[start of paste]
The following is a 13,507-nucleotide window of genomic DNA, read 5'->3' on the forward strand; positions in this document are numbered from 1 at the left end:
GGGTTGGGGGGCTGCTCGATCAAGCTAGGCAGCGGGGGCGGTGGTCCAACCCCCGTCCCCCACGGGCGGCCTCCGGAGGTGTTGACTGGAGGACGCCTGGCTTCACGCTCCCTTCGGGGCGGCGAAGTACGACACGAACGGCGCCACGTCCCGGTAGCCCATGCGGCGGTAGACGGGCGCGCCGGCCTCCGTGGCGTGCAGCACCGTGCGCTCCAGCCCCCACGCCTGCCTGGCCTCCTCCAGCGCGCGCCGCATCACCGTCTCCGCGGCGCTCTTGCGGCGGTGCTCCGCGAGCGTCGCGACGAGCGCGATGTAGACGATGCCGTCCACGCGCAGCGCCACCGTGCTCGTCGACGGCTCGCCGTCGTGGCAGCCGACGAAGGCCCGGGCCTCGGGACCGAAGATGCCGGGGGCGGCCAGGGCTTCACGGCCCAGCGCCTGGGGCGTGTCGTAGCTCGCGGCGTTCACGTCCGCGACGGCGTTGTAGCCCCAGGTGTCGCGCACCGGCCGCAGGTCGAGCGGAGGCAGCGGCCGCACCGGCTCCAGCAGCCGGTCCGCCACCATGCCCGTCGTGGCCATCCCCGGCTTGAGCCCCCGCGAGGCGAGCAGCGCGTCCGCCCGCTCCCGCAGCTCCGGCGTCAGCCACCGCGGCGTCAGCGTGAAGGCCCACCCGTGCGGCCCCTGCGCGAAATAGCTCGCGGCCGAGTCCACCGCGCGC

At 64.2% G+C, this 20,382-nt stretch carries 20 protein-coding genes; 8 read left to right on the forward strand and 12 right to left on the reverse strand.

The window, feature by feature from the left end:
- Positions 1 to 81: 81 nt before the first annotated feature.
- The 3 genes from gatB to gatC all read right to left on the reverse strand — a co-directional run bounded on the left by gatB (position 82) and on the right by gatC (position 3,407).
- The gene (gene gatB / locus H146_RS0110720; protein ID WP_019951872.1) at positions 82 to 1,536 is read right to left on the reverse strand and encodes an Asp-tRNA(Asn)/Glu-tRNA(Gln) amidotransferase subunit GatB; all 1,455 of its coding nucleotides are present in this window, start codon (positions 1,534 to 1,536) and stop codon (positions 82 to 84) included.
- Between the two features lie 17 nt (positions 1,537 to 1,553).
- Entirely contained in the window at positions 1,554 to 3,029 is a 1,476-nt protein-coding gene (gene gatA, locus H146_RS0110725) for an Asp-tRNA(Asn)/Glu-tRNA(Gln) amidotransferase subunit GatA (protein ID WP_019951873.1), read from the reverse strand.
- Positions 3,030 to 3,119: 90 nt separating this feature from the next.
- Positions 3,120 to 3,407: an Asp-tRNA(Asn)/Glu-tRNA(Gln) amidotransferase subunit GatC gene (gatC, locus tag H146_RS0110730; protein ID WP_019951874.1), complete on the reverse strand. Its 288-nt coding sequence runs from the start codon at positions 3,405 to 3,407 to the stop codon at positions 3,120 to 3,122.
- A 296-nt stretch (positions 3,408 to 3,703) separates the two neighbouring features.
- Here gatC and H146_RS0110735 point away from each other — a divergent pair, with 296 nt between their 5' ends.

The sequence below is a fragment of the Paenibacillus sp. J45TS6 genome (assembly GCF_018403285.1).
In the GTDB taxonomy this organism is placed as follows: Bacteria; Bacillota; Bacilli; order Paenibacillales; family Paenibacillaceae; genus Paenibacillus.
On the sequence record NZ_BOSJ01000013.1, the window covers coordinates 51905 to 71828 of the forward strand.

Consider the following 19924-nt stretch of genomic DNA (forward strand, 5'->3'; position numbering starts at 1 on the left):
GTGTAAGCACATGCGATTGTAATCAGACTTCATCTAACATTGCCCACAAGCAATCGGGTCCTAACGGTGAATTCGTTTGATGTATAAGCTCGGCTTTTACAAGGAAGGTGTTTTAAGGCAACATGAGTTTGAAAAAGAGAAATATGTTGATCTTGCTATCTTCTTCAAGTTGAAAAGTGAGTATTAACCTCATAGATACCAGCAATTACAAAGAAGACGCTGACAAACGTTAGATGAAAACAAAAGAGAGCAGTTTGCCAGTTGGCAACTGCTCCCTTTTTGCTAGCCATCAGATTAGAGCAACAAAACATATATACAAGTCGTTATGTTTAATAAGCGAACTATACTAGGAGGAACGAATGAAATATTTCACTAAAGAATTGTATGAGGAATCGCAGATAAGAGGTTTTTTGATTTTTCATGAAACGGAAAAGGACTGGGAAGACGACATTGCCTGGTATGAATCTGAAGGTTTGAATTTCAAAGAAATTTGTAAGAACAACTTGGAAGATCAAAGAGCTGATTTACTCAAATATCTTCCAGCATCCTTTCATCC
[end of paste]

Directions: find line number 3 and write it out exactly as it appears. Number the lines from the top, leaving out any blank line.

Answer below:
At 64.2% G+C, this 20,382-nt stretch carries 20 protein-coding genes; 8 read left to right on the forward strand and 12 right to left on the reverse strand.